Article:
Just as much as digital literature tries to overthrow literary institutions, it also acts out by trying to turn its own system from within. In a conference paper in 2011, Davin Heckman referred to works like Jason Nelson’s Game, game, game, and again game (2007), Serge Bouchardon’s Loss of Grasp (2010), and Alan Bigelow’s This is not a poem (2011) as examples of digital work that questions the norms of digitality itself (see http://elmcip.net/critical-writing/subversive-writing-and-digital-text). In digital literature’s communities there is no agent or editor that corrects taste or governs censorship. There is no Oprah Winfrey or a publisher’s marketing staff that decides what literature is. Digital literature tries to blow up a world, both from inside and outside. It is countercultural, existing in the very same medium that White likens to a high-tech prison house. Digital literature might be White’s natural ally, but here in Whites essay it is as if he’s never heard of it.

I share White’s concern about Amazon’s domination, and their monitoring programs that allow them to track readers’ reading habits in a scenario that frighteningly reminds us of a scene from 1984. The information that Amazon receives from such programs includes what, when, where and how you read; it could easily be used to increase their control and domination over the book market. But the web is not the problem, the culture industry is. Instead of taking pleasure and profit in the possibilities that are offered by the web concerning unlimited and free share culture, as pointed out by Pold (2012: 23), the culture industry – software producers, the gaming, music and film industry, and the book houses – fights back to secure and expand the basis for their economic growth.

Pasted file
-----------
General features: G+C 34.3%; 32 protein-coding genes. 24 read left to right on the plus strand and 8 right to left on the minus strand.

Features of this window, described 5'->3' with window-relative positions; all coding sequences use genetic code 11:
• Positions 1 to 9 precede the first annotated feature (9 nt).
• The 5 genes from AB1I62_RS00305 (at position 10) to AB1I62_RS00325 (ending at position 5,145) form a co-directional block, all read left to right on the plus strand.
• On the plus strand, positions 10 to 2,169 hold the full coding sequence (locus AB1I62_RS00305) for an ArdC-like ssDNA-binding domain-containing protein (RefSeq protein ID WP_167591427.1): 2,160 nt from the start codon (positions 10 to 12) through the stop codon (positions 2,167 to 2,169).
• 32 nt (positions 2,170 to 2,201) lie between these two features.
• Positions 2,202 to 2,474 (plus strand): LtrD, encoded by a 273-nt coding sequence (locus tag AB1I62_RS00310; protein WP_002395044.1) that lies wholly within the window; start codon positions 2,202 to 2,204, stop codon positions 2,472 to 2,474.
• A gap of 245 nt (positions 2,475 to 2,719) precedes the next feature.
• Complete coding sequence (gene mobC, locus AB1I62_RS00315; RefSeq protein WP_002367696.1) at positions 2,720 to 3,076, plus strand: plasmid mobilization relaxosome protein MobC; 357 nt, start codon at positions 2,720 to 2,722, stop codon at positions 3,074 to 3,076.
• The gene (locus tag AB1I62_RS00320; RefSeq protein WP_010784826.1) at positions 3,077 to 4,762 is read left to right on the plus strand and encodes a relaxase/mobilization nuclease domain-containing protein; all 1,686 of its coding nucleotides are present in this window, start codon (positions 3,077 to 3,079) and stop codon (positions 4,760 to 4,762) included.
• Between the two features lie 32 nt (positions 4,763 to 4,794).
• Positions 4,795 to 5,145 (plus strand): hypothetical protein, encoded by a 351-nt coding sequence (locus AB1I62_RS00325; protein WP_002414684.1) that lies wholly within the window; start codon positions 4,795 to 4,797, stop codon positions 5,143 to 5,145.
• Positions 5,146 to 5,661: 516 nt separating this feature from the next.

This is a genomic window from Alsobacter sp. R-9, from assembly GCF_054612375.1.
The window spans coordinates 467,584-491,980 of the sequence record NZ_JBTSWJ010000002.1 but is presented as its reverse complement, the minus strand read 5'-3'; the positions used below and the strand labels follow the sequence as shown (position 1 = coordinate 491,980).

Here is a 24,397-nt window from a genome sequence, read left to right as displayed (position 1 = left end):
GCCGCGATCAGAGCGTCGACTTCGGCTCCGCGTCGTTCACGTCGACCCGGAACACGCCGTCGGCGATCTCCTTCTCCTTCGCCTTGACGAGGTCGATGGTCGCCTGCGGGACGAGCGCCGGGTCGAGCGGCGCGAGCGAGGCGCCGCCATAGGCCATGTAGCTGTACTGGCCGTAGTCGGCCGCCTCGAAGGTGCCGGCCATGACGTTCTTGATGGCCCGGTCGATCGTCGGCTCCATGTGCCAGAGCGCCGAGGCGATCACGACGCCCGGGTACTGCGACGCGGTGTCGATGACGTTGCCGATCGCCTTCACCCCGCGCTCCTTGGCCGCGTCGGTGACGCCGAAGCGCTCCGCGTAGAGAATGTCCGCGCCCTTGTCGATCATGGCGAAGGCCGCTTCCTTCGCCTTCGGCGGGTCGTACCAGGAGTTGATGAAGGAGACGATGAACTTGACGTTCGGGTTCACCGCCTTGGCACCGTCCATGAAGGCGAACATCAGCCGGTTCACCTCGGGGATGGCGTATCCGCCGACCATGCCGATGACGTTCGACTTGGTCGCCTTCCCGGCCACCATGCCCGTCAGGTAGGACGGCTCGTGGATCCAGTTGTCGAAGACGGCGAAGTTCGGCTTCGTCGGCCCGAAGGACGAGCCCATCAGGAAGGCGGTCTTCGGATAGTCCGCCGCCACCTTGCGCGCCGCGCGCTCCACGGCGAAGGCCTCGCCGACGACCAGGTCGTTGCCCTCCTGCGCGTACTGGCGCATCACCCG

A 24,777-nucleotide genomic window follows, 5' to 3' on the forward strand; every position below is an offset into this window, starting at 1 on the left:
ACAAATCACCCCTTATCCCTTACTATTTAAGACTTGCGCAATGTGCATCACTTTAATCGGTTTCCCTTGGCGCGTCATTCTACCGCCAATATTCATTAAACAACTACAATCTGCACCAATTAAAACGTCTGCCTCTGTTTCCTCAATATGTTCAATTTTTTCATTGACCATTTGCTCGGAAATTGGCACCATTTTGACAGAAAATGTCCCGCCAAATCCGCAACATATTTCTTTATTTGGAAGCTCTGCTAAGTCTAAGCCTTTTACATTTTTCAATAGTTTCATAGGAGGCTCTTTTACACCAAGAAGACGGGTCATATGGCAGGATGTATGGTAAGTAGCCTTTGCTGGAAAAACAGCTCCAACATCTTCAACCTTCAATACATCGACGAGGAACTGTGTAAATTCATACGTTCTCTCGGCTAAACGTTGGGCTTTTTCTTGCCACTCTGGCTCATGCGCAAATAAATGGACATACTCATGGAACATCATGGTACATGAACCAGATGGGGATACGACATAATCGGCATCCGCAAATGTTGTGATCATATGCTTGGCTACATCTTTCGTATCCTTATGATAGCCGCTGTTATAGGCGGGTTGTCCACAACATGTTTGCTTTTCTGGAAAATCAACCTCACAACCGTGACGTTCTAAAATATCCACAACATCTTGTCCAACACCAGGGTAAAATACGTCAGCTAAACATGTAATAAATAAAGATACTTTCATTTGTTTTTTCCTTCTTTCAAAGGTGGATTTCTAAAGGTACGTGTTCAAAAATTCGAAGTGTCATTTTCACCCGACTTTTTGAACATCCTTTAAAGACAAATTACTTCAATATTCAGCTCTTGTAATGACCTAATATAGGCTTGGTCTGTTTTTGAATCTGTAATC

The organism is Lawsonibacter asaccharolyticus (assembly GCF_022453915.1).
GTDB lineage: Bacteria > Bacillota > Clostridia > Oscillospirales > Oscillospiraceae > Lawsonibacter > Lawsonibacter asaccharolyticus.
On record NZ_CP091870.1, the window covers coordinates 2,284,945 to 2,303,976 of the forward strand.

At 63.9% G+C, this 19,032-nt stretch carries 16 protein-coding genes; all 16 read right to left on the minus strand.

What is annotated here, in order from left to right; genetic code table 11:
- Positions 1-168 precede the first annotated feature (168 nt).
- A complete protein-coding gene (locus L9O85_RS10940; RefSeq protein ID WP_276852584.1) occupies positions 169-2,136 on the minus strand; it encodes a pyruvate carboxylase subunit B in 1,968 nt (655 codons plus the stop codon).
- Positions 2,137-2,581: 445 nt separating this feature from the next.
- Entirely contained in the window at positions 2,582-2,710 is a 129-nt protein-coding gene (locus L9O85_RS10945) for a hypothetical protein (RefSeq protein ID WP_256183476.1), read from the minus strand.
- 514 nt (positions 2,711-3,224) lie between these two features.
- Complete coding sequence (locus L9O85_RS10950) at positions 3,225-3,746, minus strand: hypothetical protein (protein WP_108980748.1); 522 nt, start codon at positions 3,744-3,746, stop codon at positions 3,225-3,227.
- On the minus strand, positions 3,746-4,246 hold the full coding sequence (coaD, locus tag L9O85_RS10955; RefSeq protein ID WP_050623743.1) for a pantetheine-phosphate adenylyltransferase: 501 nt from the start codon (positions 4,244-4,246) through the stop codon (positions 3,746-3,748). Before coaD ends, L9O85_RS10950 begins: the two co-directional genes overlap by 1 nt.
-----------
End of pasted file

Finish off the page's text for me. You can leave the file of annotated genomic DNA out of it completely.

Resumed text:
Digital technology and the WWW make a potential threat against the traditional commodity economy. In the traditional book market, supply and demand determines the prices. On the web this is not necessarily the case. The web outside of Amazon facilitates a marketplace based on free low-cost sharing, copying, and distribution. Digital literature and art are inventing and re-inventing the Internet as a literary and aesthetic medium. It is a counter voice in the noisy new media ecology, and it might be the most likely thing that can save literature from market-oriented book houses that evaluate books by potential profits.


Works Cited

Eisenstein, Elizabeth 1979. The Printing Press as an Agent of Change. Cambridge: Cambridge University Press.

Memmott, Talan 2006. “Beyond Taxonomy. Digital Poetics and the Problem of Reading”. In Morris, Adalaide and Thomas Swiss (ed.). New Media Poetics. Contexts, Technotexts, and Theories. Cambridge: The MIT Press.

Ong, Walter 1988. Orality and Literacy. London: Routledge.

Pold, Søren 2012. “Den digitale litterære kultur og bibliotekerne. Stram forretningsmodel eller litterær udforddring? En diskussion ud fra to aktuelle bogformater.” In Nordisk tidsskrift for informationsvidenskab og kulturformidling. 1, 1/2.

Striphas, Ted 2011. The Late Age of Print. Everyday Book Culture from Consumerism to Control. New York: Columbia University Press.

White, Curtis 2011: David Shields’ Reality Hunger: A Manifesto: A Review in the Form of a Memoir. In ebr: www.electronicbookreview.com/thread/fictionspresent/hungry